Growth hormone (GH) and insulin-like growth factor-I (IGF-I) are important physiologic regulators of growth, body composition, and kidney function. Perturbations in the GH-IGF-I axis are responsible for many important complications seen in chronic kidney disease (CKD), such as growth retardation and cachectic wasting, as well as disease progression. Recent evidence suggests that CKD is characterized by abnormalities in GH and IGF-I signal transduction and the interaction of these pathways with those that involve other molecules such as ghrelin, myostatin, and the suppressor of cytokine signaling (SOCS) family. Further understanding of GH/IGF pathophysiology in CKD may lead to the development of therapeutic strategies for these devastating complications, which are associated with high rates of mortality and morbidity.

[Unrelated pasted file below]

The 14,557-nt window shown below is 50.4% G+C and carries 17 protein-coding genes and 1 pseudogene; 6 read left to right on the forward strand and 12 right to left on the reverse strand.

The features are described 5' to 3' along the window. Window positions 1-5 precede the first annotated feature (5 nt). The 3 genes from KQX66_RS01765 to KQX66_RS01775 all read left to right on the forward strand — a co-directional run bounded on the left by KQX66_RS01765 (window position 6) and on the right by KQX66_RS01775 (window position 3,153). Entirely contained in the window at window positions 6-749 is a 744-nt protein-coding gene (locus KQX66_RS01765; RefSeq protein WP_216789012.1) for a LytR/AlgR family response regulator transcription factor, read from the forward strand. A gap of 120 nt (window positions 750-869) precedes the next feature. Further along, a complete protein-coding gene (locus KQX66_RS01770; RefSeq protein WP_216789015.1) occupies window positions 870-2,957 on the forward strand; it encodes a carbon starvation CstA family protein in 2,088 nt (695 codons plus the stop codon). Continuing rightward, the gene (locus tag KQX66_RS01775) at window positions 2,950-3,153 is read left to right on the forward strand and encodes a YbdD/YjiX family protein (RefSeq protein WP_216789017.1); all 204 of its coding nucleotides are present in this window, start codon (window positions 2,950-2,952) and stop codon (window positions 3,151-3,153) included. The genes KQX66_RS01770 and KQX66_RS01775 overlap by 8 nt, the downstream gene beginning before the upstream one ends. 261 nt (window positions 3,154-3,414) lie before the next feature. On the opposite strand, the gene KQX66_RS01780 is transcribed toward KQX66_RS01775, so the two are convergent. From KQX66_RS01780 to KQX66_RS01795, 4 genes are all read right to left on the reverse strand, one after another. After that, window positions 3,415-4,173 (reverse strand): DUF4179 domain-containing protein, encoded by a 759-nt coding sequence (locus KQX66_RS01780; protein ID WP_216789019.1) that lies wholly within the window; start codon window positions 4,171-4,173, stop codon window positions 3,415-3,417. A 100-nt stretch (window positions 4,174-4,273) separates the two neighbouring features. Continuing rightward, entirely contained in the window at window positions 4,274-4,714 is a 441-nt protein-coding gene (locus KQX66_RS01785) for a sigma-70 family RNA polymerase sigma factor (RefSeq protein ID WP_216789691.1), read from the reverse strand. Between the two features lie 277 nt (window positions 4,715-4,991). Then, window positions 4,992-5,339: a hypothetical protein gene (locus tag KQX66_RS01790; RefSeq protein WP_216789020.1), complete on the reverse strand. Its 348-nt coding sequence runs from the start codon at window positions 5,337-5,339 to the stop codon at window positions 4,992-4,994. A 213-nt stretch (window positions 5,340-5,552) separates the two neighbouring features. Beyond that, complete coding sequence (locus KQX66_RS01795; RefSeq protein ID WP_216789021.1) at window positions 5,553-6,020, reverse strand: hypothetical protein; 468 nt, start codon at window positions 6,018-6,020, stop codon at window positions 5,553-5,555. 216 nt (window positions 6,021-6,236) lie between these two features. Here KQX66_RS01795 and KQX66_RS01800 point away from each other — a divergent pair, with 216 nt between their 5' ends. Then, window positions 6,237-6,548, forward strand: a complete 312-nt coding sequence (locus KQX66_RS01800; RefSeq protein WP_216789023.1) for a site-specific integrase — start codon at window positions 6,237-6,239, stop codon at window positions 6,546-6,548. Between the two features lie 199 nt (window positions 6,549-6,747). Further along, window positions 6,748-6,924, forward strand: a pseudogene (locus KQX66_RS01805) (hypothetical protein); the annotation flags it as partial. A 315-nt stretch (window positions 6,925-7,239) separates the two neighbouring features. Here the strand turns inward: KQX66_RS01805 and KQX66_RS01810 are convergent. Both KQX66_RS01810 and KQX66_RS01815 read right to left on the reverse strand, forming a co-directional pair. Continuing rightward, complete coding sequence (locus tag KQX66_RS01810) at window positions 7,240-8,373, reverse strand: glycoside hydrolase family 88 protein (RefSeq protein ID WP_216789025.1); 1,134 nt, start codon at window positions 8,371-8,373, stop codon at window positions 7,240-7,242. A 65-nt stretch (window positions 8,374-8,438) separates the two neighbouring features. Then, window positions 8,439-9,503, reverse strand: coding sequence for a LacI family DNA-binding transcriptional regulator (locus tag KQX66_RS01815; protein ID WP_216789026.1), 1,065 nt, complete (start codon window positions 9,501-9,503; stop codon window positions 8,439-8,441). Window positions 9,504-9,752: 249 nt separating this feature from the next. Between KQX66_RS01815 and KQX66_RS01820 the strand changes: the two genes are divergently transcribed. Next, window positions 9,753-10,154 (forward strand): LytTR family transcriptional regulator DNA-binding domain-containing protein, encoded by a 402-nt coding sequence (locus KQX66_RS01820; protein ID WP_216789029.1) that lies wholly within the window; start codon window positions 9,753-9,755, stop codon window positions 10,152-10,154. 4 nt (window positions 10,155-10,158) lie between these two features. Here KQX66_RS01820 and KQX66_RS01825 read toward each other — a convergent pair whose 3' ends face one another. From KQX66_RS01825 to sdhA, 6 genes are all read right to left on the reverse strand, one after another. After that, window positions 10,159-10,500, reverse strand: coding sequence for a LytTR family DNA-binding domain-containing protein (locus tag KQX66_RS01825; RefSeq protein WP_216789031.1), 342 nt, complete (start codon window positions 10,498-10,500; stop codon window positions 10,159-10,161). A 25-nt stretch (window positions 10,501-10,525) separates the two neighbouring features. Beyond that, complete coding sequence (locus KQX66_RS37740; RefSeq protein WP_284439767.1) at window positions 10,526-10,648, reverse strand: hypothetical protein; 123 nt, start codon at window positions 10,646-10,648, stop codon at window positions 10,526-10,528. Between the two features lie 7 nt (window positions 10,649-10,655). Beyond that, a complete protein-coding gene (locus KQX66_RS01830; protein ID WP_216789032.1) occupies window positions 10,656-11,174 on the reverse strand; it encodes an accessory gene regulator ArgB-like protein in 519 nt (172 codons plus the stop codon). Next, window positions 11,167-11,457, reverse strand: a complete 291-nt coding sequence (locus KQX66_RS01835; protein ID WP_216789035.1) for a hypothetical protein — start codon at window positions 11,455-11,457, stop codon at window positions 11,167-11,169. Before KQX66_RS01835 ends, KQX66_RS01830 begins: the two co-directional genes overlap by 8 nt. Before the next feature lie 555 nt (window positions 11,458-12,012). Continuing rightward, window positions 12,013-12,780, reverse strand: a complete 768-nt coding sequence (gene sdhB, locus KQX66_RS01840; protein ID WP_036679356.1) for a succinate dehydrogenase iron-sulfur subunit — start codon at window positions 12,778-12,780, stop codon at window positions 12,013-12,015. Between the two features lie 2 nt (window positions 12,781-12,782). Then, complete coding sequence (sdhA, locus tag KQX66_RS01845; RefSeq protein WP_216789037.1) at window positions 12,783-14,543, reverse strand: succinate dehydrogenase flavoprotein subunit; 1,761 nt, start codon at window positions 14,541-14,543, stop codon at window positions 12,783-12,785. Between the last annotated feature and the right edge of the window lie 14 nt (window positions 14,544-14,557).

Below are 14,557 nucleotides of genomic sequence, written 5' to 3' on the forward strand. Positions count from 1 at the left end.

- Chronic kidney disease
- Growth hormone
- Insulin-like growth factors
- Suppressor of cytokine signaling
ASJC Scopus subject areas
- Endocrinology, Diabetes and Metabolism